From the Kitchen

Thornden Park Association to host annual Chili Bowl Festival this weekend

Alex Szelewski | Design Editor

Miranda Hine has been taking her children to the Thornden Park Chili Bowl Festival since it started in 1996. Her children are grown up now, with kids of their own, and they will be going to the festival too.

On Saturday, the Thornden Park Association will hold its 21st annual Chili Bowl Festival at the park’s field house from noon to 3 p.m., in a partnership with the culinary program at Onondaga Community College to make the chili and will offer four different kinds, including a vegetarian option.

In addition to bringing the community together, the festival is also a fundraiser for the Thornden Park Association.

The festival began as a neighborhood community potluck where people brought all different types of chili to share. There were activities for children, music and raffle prizes. Now, they typically get 250-300 people, depending on the weather, said Sondra Roth, a volunteer for the Thornden Park Association.

“It’s a way for neighbors to catch up after being inside all winter,” Roth said.

This year’s festival will feature live performances from local musicians Phil and Brendan Rose, Danielle Patrice and Dick Ford. For kids, there will be face painting, sidewalk chalk and other games. Later in the day, there will be a bonfire outside the field house.

The event is sponsored by Syracuse City Department of Parks, Recreation & Youth Programs, Syracuse University, Tupper Property Management, G&L Davis Meat Co., Syracuse Cooperative Federal Credit Union, author Bruce Coville and Middle Ages Brewing Co.

“Originally, we had a winter festival and that kind of morphed into the Chili Festival, which has been very popular with people,” said Hine, a board member for the Thornden Park Association.

In the past, the event has had some SU student involvement. Kiva Vandergeest, treasurer for the Thornden Park Association and State University of New York College of Environmental Science alumna, worked in the past to coordinate student volunteers, and said this year they weren’t able to get as many, but wasn’t sure exactly why.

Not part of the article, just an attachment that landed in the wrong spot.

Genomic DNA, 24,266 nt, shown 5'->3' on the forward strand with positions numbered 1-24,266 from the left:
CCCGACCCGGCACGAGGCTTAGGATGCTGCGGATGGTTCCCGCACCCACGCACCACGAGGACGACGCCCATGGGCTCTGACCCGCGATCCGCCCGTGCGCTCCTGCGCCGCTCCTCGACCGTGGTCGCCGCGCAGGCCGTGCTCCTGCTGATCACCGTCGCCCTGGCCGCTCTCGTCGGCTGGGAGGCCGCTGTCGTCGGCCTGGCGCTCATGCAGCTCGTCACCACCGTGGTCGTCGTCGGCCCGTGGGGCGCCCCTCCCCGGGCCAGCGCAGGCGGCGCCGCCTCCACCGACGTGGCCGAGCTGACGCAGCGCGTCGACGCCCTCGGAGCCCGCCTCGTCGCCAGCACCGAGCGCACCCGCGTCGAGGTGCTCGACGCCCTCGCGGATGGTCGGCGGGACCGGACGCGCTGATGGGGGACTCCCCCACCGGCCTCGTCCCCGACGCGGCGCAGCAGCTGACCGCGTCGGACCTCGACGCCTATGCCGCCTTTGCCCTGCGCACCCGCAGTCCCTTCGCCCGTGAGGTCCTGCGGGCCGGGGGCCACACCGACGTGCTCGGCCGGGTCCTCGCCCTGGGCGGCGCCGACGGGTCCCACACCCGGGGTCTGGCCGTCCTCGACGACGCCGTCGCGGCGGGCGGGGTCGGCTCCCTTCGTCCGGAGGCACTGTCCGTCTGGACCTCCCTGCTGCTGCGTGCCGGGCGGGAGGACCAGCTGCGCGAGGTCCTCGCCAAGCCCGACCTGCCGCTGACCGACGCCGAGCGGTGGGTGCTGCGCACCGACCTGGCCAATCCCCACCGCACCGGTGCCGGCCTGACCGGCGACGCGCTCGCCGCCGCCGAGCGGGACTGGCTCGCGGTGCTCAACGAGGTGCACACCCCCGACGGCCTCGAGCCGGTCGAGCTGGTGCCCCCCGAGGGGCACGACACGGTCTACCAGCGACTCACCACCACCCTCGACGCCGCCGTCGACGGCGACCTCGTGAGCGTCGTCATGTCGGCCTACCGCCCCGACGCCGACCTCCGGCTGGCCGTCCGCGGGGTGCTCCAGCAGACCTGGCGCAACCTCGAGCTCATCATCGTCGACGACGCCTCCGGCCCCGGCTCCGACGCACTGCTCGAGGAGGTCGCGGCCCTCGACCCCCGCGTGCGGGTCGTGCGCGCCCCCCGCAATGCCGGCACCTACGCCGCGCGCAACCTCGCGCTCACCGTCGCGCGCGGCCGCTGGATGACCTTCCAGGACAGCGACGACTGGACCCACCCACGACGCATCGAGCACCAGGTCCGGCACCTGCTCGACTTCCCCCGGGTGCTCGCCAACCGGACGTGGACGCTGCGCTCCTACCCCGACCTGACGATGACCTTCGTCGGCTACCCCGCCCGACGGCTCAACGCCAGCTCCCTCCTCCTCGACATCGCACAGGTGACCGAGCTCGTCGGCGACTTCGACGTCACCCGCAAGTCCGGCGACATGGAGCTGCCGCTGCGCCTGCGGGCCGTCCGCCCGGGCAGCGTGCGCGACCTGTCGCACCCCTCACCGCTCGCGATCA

As a landscape architecture alumna of ESF, she joined the Association because she thought it would be a good way to get involved in the community and use her degree in a meaningful way, Vandergeest said.

“(Joining the Association) did help,” Vandergeest said in a text message. “I’ve meet a lot of people and I know a lot more about Syracuse and in general how public, private and nonprofit partnerships are very important to the success of communities.”

The Association started in 1983 and is run by volunteers like Roth and Hine who have an interest in advocating for the upkeep of the park, Roth said.

Highlights of the park include tennis and basketball courts, a community pool, amphitheater, a lily pond and the E.M. Mills Memorial Rose Garden. The park was purchased by the City of Syracuse in 1921 and is the second largest park in the city. Since 1994, it has been listed on state and national registers of historic places because of its historic landscape.

The Association is constantly working new projects to revitalize the 76-acre historic park. Recently, the Association installed new outdoor exercise equipment and new water fountains. In the summer, they offer a summer camp for children entering grades 1-5 in addition to a Shakespeare Festival and free weekly yoga classes. They also offer an exercise class year-round.

The association hosts the annual Westcott Street fair that attracts around 8,000 people to the Westcott neighborhood for a celebration of food, art and service projects.

In the past, Thornden Park has also held “Maple Day,” which is another way for the community to gather around food and for local syrup makers to sell their products. One of the goals of this event is to connect food production with the community.

“One of the reasons we started the Chili Bowl Festival was because we wanted the park to be used year-round,” Hine said. “Because the more the park is used appropriately, the better the place is.”


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